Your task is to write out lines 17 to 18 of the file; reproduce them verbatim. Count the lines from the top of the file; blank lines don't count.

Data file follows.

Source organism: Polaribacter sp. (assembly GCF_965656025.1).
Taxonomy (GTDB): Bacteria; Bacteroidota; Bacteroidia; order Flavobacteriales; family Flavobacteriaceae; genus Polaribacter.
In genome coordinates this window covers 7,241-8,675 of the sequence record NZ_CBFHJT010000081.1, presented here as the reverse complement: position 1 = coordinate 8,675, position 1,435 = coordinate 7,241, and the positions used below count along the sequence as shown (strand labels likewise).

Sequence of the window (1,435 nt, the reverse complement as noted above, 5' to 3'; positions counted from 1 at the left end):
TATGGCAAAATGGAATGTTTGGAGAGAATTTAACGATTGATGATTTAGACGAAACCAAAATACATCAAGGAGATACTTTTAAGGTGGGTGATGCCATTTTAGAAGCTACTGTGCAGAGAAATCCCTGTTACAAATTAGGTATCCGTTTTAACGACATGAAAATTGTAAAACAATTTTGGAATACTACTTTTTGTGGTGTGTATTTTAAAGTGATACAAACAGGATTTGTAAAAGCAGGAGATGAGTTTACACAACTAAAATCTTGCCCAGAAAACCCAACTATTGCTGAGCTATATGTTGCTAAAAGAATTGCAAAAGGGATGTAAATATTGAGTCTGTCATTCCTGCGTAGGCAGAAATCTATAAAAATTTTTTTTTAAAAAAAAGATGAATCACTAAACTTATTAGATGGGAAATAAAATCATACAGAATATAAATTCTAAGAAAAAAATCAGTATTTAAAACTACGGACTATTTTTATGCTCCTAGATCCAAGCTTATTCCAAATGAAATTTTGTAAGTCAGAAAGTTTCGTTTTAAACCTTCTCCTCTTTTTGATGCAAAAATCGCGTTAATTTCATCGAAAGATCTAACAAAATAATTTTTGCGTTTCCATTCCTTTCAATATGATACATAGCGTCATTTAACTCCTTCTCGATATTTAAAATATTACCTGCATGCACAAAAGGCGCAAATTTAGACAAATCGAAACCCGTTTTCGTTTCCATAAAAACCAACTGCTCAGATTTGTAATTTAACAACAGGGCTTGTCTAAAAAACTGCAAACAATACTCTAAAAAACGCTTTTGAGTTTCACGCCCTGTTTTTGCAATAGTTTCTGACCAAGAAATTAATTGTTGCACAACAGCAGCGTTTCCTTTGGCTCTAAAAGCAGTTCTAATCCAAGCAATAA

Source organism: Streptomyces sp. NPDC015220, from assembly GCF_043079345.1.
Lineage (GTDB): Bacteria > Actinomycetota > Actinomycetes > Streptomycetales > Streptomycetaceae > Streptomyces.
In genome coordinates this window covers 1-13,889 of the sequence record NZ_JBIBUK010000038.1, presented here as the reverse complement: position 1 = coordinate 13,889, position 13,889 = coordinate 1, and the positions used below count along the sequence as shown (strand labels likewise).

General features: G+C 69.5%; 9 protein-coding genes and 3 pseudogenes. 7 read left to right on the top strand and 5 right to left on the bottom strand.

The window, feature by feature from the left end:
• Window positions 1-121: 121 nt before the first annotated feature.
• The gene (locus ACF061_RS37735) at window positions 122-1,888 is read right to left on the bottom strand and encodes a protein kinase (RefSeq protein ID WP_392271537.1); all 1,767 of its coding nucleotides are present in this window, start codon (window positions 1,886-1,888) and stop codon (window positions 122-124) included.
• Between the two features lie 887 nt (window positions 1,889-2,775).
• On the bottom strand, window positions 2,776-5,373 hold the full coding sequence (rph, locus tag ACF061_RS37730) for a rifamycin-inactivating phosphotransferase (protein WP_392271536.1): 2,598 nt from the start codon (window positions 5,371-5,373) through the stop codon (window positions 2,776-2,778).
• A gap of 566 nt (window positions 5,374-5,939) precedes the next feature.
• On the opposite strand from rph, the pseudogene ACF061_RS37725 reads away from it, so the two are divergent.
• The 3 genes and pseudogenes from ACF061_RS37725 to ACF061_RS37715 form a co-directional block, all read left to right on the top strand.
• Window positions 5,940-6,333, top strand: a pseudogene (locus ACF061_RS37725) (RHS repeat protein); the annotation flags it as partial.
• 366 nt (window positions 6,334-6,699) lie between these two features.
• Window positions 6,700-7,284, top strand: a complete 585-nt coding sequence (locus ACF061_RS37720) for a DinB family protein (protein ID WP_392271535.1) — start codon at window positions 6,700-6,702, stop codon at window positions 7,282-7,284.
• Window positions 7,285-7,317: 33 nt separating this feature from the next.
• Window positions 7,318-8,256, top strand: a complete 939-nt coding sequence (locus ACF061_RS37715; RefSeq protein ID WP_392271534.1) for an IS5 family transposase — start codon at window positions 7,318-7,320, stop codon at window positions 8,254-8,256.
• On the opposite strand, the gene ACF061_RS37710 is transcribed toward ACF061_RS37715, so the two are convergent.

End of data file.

• The 3 genes and pseudogenes from ACF061_RS37725 to ACF061_RS37715 form a co-directional block, all read left to right on the top strand.
• Window positions 5,940-6,333, top strand: a pseudogene (locus ACF061_RS37725) (RHS repeat protein); the annotation flags it as partial.